Undercurrent conflicts to saving the coast

Dune vandal

Another dune conflict, who is the council spokesperson, and what are their conflicts?

I have been enjoying the freedom and luxury of reading, writing and thinking about my Phd. It sounds luxurious to be spending quality time on something you are deeply passionate about, however, the sitting duck mentality does do my head in. When you identify with being a hungry person for change, perhaps a change agent, it’s intellectually challenging, as much as it is frustrating to wait for the thinking process to think-up a grand theoretical way of informing the creating change process.

In real world, I use my networks, experience, knowledge and passion to convey the best message for media to run the story that will publicly probe politicians to do something that their institutions haven’t been able to do –  “we don’t have the resources”, which is a no balls approach to saying no. While in my current Phd world, I use my scholarship to engage ideas, theories and other knowledges to better inform my interpretation/s of the world – why does it occur this way, and not that way?  

The context for understanding how to better create change that I am referring to is how do coastal professionals negotiate personal and professional conflicts (if any) in their management of the coast? I see conflicts played out everyday, and it’s frustrating. I question, why should professionals have to deal with institutional no sayers or dictators? For some, people survive by being a good public servant (e.g. imagine being the coastal professionals who had to remove sea level rise from coastal hazard maps when the Queensland Neumann Government was in?), while others just do what they are there to do (and not ask questions, imagine approving the Adani Mine?), while others, like me, don’t survive (they quit and let fate create a new path for change?)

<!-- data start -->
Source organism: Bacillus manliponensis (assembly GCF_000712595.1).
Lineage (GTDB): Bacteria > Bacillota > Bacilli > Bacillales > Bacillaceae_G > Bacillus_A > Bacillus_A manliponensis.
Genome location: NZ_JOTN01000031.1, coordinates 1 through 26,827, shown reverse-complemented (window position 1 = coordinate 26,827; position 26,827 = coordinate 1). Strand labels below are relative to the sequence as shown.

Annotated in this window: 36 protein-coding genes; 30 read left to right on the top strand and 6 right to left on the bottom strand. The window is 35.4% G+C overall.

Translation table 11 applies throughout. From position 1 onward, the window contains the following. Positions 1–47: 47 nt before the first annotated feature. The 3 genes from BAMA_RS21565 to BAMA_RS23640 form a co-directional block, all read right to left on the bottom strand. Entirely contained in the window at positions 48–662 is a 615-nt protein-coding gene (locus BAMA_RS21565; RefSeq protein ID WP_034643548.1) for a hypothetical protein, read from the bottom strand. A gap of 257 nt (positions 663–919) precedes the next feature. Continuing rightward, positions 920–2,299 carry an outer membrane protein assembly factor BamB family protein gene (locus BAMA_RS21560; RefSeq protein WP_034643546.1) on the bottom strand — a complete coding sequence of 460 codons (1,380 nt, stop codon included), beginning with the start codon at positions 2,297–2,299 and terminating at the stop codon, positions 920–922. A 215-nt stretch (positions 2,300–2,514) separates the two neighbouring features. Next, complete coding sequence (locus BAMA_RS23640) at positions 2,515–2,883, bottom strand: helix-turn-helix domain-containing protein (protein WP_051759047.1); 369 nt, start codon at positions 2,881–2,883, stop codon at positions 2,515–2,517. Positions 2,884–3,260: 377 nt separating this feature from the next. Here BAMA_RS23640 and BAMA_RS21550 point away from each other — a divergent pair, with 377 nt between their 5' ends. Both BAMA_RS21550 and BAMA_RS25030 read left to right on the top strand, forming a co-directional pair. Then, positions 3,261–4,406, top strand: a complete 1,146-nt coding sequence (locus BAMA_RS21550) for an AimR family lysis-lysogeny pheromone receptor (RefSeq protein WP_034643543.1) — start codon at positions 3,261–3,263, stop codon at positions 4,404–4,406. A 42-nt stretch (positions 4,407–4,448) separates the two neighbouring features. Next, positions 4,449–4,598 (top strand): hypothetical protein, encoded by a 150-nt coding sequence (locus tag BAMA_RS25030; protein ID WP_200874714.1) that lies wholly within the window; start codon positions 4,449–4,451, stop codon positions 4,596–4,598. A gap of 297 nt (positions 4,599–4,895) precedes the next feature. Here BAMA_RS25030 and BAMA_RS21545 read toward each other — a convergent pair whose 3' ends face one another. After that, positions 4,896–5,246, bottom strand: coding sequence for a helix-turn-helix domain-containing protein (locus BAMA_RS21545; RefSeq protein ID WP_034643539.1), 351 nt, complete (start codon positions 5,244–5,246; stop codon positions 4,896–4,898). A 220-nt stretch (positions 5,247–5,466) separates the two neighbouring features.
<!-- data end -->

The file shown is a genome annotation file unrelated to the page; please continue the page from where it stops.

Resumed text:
In a self-reflexive peer-reviewed paper titled, ‘the secret life of a land-planning professional’, Joel Russell shares his insights and frustrations of finding the balance between human settlement and ecological principles with being a land planning professional. ‘It’s finding the balance’ where Russell experiences conflicts within the institutional frameworks he is conditioned to negotiate and suggests that, I quote, ‘the planning process itself just fans the flames of social, economic and political conflict, and rarely resolves anything’, unquote (Russell, 2000: 318).